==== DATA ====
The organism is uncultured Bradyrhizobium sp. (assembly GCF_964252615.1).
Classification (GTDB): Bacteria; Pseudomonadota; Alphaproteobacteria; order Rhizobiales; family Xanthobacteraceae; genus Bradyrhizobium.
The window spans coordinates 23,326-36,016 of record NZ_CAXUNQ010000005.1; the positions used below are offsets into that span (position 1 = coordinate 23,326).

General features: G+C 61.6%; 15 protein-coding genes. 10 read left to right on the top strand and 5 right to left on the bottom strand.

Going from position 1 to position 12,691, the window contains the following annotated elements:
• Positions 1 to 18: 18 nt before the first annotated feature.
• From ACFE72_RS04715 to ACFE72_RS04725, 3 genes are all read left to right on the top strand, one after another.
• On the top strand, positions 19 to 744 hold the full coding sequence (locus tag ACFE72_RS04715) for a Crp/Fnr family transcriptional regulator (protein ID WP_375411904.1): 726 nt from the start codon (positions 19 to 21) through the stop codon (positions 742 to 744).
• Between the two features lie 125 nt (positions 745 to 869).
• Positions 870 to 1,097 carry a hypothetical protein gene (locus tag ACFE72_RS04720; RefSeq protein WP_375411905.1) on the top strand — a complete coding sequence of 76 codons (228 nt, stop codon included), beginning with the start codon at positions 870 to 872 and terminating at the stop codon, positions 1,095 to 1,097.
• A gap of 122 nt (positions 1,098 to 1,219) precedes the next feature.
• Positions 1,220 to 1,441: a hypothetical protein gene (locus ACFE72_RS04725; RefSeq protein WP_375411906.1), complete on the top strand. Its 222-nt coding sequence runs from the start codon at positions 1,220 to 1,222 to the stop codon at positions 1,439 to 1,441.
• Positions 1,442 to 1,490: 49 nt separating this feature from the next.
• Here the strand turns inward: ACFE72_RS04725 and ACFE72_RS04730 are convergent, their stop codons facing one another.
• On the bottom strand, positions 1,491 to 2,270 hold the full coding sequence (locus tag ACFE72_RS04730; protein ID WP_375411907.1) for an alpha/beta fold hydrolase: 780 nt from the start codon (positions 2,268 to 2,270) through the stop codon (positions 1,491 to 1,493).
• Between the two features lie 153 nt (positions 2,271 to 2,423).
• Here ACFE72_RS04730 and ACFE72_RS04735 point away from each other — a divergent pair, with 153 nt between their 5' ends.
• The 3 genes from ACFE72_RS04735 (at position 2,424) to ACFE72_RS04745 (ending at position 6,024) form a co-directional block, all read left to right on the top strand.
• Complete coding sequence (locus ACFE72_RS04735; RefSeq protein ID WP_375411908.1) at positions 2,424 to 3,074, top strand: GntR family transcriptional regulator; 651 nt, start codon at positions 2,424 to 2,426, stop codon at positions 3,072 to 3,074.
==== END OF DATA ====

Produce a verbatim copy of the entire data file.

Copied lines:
The organism is uncultured Bradyrhizobium sp. (assembly GCF_964252615.1).
Classification (GTDB): Bacteria; Pseudomonadota; Alphaproteobacteria; order Rhizobiales; family Xanthobacteraceae; genus Bradyrhizobium.
The window spans coordinates 23,326-36,016 of record NZ_CAXUNQ010000005.1; the positions used below are offsets into that span (position 1 = coordinate 23,326).

General features: G+C 61.6%; 15 protein-coding genes. 10 read left to right on the top strand and 5 right to left on the bottom strand.

Going from position 1 to position 12,691, the window contains the following annotated elements:
• Positions 1 to 18: 18 nt before the first annotated feature.
• From ACFE72_RS04715 to ACFE72_RS04725, 3 genes are all read left to right on the top strand, one after another.
• On the top strand, positions 19 to 744 hold the full coding sequence (locus tag ACFE72_RS04715) for a Crp/Fnr family transcriptional regulator (protein ID WP_375411904.1): 726 nt from the start codon (positions 19 to 21) through the stop codon (positions 742 to 744).
• Between the two features lie 125 nt (positions 745 to 869).
• Positions 870 to 1,097 carry a hypothetical protein gene (locus tag ACFE72_RS04720; RefSeq protein WP_375411905.1) on the top strand — a complete coding sequence of 76 codons (228 nt, stop codon included), beginning with the start codon at positions 870 to 872 and terminating at the stop codon, positions 1,095 to 1,097.
• A gap of 122 nt (positions 1,098 to 1,219) precedes the next feature.
• Positions 1,220 to 1,441: a hypothetical protein gene (locus ACFE72_RS04725; RefSeq protein WP_375411906.1), complete on the top strand. Its 222-nt coding sequence runs from the start codon at positions 1,220 to 1,222 to the stop codon at positions 1,439 to 1,441.
• Positions 1,442 to 1,490: 49 nt separating this feature from the next.
• Here the strand turns inward: ACFE72_RS04725 and ACFE72_RS04730 are convergent, their stop codons facing one another.
• On the bottom strand, positions 1,491 to 2,270 hold the full coding sequence (locus tag ACFE72_RS04730; protein ID WP_375411907.1) for an alpha/beta fold hydrolase: 780 nt from the start codon (positions 2,268 to 2,270) through the stop codon (positions 1,491 to 1,493).
• Between the two features lie 153 nt (positions 2,271 to 2,423).
• Here ACFE72_RS04730 and ACFE72_RS04735 point away from each other — a divergent pair, with 153 nt between their 5' ends.
• The 3 genes from ACFE72_RS04735 (at position 2,424) to ACFE72_RS04745 (ending at position 6,024) form a co-directional block, all read left to right on the top strand.
• Complete coding sequence (locus ACFE72_RS04735; RefSeq protein ID WP_375411908.1) at positions 2,424 to 3,074, top strand: GntR family transcriptional regulator; 651 nt, start codon at positions 2,424 to 2,426, stop codon at positions 3,072 to 3,074.